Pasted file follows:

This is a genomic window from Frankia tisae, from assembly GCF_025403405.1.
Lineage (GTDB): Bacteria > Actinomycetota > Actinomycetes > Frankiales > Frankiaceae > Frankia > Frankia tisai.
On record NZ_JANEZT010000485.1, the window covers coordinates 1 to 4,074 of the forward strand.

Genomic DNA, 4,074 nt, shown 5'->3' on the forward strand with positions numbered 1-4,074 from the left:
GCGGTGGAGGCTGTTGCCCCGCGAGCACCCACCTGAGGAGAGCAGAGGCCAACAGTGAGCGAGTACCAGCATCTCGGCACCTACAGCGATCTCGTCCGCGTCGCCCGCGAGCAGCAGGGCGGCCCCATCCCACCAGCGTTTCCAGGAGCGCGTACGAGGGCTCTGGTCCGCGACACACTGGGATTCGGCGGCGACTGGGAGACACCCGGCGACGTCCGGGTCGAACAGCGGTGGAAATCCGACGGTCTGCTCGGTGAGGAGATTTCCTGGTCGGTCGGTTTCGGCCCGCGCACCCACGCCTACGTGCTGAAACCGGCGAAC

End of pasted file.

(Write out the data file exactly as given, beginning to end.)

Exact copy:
This is a genomic window from Frankia tisae, from assembly GCF_025403405.1.
Lineage (GTDB): Bacteria > Actinomycetota > Actinomycetes > Frankiales > Frankiaceae > Frankia > Frankia tisai.
On record NZ_JANEZT010000485.1, the window covers coordinates 1 to 4,074 of the forward strand.

Genomic DNA, 4,074 nt, shown 5'->3' on the forward strand with positions numbered 1-4,074 from the left:
GCGGTGGAGGCTGTTGCCCCGCGAGCACCCACCTGAGGAGAGCAGAGGCCAACAGTGAGCGAGTACCAGCATCTCGGCACCTACAGCGATCTCGTCCGCGTCGCCCGCGAGCAGCAGGGCGGCCCCATCCCACCAGCGTTTCCAGGAGCGCGTACGAGGGCTCTGGTCCGCGACACACTGGGATTCGGCGGCGACTGGGAGACACCCGGCGACGTCCGGGTCGAACAGCGGTGGAAATCCGACGGTCTGCTCGGTGAGGAGATTTCCTGGTCGGTCGGTTTCGGCCCGCGCACCCACGCCTACGTGCTGAAACCGGCGAAC